Scots are preparing to return to the daily commute when Covid-19 restrictions are lifted, with many willing to pay extra in travel costs to protect the environment, according to new research from PwC.
With restrictions still in place, 40% of Scots are currently spending at least one day a week working from home, with 21% at home every day. When restrictions are lifted however, more are aiming for flexibility with 45% saying they hoped to work from home at least one day a week although the collaborative and social aspects of office working remain a draw, with just 10% hoping to work from home permanently.
As the recovery gets underway, Scots are also willing to pay more in travel costs to maintain environmental improvements seen during the pandemic, such as reduced pollution, with 57% supporting long-term social measures to reduce the effects of protecting the environment even if it led to increased transport costs. This was ahead of the UK overall, where there is 50% support.
More people are confident than last year that Covid-19 will not have a long-lasting effect on how they travel on public transport, with 70% saying that they will travel in the same way as they did before the pandemic. This is an increase from 55% at the start of the pandemic in 2020.
Around half of Scots (49%) said it was important for social distancing measures to remain in place on public transport, along with a series of other measures. Increased cleaning and availability of hand sanitiser are the top measures commuters want post-pandemic, with around two-thirds of people (66% and 64% respectively) saying these are important once restrictions are lifted. These measures came ahead of enforced mask wearing (52%), travelling at less busy times (42%) and walking rather than using public transport (44%).
Matthew Hall, Net Zero Leader for PwC in Scotland said:
“As we emerge from the pandemic it’s clear that there is a willingness among the Scottish public to sustain the positive environmental effects we have seen during the pandemic, even if this comes at a financial cost to them.
“The recovery from the pandemic provides an opportunity to re-examine how we commute and how often. Many workers who are able to are expressing an interest to continue to work more flexibly, with hybrid working, where people split their time between home and office, being a popular preference.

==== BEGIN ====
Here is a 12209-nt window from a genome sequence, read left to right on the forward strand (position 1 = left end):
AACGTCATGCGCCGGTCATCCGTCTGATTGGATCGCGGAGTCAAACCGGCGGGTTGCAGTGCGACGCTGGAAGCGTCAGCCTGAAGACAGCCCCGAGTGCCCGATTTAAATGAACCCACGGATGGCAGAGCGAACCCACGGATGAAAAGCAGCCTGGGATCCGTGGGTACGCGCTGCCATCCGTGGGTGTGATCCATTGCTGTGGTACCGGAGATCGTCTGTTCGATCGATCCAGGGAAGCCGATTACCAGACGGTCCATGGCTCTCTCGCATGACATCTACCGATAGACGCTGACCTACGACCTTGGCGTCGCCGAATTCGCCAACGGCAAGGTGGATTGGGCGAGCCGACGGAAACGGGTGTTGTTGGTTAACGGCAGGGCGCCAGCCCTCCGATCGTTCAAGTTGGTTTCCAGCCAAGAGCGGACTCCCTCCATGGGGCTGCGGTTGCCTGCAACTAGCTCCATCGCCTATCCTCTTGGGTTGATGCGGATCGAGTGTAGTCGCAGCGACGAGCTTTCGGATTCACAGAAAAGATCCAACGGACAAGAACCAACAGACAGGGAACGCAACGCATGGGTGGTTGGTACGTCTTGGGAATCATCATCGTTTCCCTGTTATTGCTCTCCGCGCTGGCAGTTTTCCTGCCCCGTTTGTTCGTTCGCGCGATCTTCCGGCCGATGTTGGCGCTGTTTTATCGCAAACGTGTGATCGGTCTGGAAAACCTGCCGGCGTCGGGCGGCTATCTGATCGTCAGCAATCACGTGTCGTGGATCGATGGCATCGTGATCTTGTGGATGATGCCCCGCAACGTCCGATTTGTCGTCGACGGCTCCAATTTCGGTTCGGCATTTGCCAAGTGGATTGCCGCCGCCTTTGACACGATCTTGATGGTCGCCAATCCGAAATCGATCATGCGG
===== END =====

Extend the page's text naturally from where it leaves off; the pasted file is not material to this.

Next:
“With new ways of working, and a greater focus on our environmental impact, we can expect to see travel patterns change. This provides fantastic opportunities for national and local governments to accelerate environmental schemes like ultra-low emission zones and adapt to meet the growing demand for cycling and the introduction of new modes of transport such as e-scooters. However, with these opportunities also come challenges, in particular the significant investment in infrastructure that is required to realise these environmental benefits.”
Following extensive consultation with employees, PwC announced changes to the way the firm’s 1,000 people in Scotland work, allowing for greater flexibility for post-pandemic working. Called the ‘Deal’, the announcement reflects the firm’s commitment to supporting its people and responding to changing working patterns accelerated by the pandemic. The changes will help embed a hybrid working model and align with PwC’s Net Zero commitment.
Stephanie Bloor, director in PwC’s hybrid workforce strategy and culture team, said:
“A significant increase in flexibility won’t work for every organisation or job role but it’s a huge opportunity for some and we’re seeing a real range of responses, both across and within industries. Many employers are rethinking the technology, skills, and spaces they need, while juggling the sometimes conflicting demands of employees, clients and customers, and the bottom line.
“Some interesting data is emerging - for example, on the role of employee personality type in successful remote working and the level of intervention employees will invite to feel safe. These insights combined with technology that’s deployed over the next six months and beyond will bring further possibilities for evolving how, when, and where we work.”